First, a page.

Bhutan goes for a stricter definition than WHO for its first COVID-19 death

If the Ministry of Health went by the World Health Organization (WHO) definition of a COVID-19 death, then Bhutan would still be having zero COVID-19 deaths.

However, the Health Minister Dasho Dechen Wangmo said that the MoH decided to go with the Center for Diseases Control (CDC) USA and the Regional WHO definitions which are tighter and wider encompassing definition of COVID-19 deaths.

As per WHO’s ‘International Guidelines for Certification and Classification of COVID-19 as Cause of Death’ it says that in the death certificate there are two parts with Part 1 being the ‘Cause of death’ and part 2 being ‘Other significant conditions contributing to death’. 

It says that only if COVID-19 is listed in Part one, can it be classified as a COVID-19 death and not in part 2 where a person having COVID-19 may have died due to other reasons.

Giving an example of a COVID-19 death the WHO guideline lists Acute Respiratory Distress and Pneumonia along with being COVID-19 positive, as death due to COVID-19 in part 1 with part 2 being coronary artery diseases, type 2 diabetes etc.

In the case of the Bhutanese death under this general WHO definition Bhutan would still have zero deaths because according to the Thursday evening press release on the MoH Facebook page the 34-year-old man with COVID-19 died due to hepato-renal failure.

The press release talked about the the man’s ‘severe acute hepatitis’ and ‘acute kidney failure’ and said ‘the prognosis of such cases with hepato-renal failure is grave’.

In simple language the MoH was essentially saying what caused his death was his liver and kidney failure both of which are conditions which he had before COVID-19.

As per WHO’s certification part 1 or cause of death is hepato-renal failure and part 2 or ‘Other significant conditions contributing to death’ would be COVID-19. So under WHO’s definition Bhutan would still have no COVID-19 death.

However, the stricter CDC accepts it as a COVID-19 death even if COVID is mentioned in part 2 as a contributing factor.

The MoH stance did not come about easily as there was much debate into late night between various experts including in the Technical Advisory Group.

 Even the Thursday 7 pm announcement of the 34-year-old’s death did not list it as a COVID-19 death and the health COVID-19 statistics dashboard around the same time reflected zero deaths.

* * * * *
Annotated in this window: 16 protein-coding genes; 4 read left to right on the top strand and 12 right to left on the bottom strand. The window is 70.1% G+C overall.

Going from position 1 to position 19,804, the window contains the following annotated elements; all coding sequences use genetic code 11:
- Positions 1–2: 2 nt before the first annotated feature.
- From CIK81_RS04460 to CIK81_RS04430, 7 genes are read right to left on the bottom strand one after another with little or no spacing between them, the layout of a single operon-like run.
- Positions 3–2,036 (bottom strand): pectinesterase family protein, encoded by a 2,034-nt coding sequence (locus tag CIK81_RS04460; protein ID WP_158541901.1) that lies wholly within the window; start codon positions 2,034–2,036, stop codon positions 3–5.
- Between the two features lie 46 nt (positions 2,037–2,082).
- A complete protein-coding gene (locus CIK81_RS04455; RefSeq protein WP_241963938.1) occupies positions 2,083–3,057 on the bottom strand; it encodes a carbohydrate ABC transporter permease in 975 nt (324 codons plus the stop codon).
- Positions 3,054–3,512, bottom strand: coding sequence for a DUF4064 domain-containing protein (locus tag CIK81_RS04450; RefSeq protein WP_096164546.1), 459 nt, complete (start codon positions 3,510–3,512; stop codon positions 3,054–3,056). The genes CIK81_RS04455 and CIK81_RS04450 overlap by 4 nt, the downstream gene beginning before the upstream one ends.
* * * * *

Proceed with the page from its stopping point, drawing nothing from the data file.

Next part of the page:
It was decided around late night that the death would be reflected as Bhutan’s first COVID-19 death.

The Health minister reflecting the above clarified that while it will be Bhutan’s first death with COVID-19 the death technically is not purely due to COVID-19 but due to his co-morbidities.

She said a COVID-19 death would involve pneumonia and other symptoms which the patient did not have. Lyonpo said that the WHO has a very broad definition of COVID-19 death and so they went with the CDC and Regional WHO one.

WHO’s definition says ‘A death due to COVID-19 is defined for surveillance purposes as a death resulting from a clinically compatible illness, in a probable or confirmed COVID-19 case, unless there is a clear alternative cause of death that cannot be related to COVID disease (e.g. trauma). There should be no period of complete recovery from COVID-19 between illness and death. A death due to COVID-19 may not be attributed to another disease (e.g. cancer) and should be counted independently of preexisting conditions that are suspected of triggering a severe course of COVID-19.”

The Health Minister said that 30 to 40 percent of COVID-19 deaths have co-morbidity and under the above definitions they come under the COVID-19 death even though the death is due to the man’s hepato-renal failure.

She said that the man has died ‘with COVID-19’ which is dying with the disease but not specifically due to COVID-19.

The issue of definition of the death with or by COVID-19 came up when a 50-year-old lady with auto immune diseases passed away on 25th December days after she had recoverd from COVID-19 and tested negative for COVID-19.

At the time, Lyonchhen Dasho (Dr) Lotay Tshering said that ‘death due to COVID’ is a death caused by COVID and ‘death with COVID’ is a patient who dies due to some terminal illness and who would have anyhow died, but just happened to have COVID.

The PM had said that only people who die due to COVID are counted as COVID- deaths under the WHO classification.

The Prime minister had said that the lady did not even fit in either of the above categories as she had already tested negative on the RT-PCR a while ago.

It is now clear that the MoH faced with the death of the 34-year-old man had a strong internal debate on the issue and had decided to follow the stricter CDC model of reporting COVID-19 deaths.

One wisdom behind this is that the virus is still relatively unknown but it has shown itself to impact a variety of organs and even cause blood clots and is particularly severe on on people with co-morbidities.

Given these facts and the unknowns Bhutan had decided to take stronger position then even the broad WHO classification.

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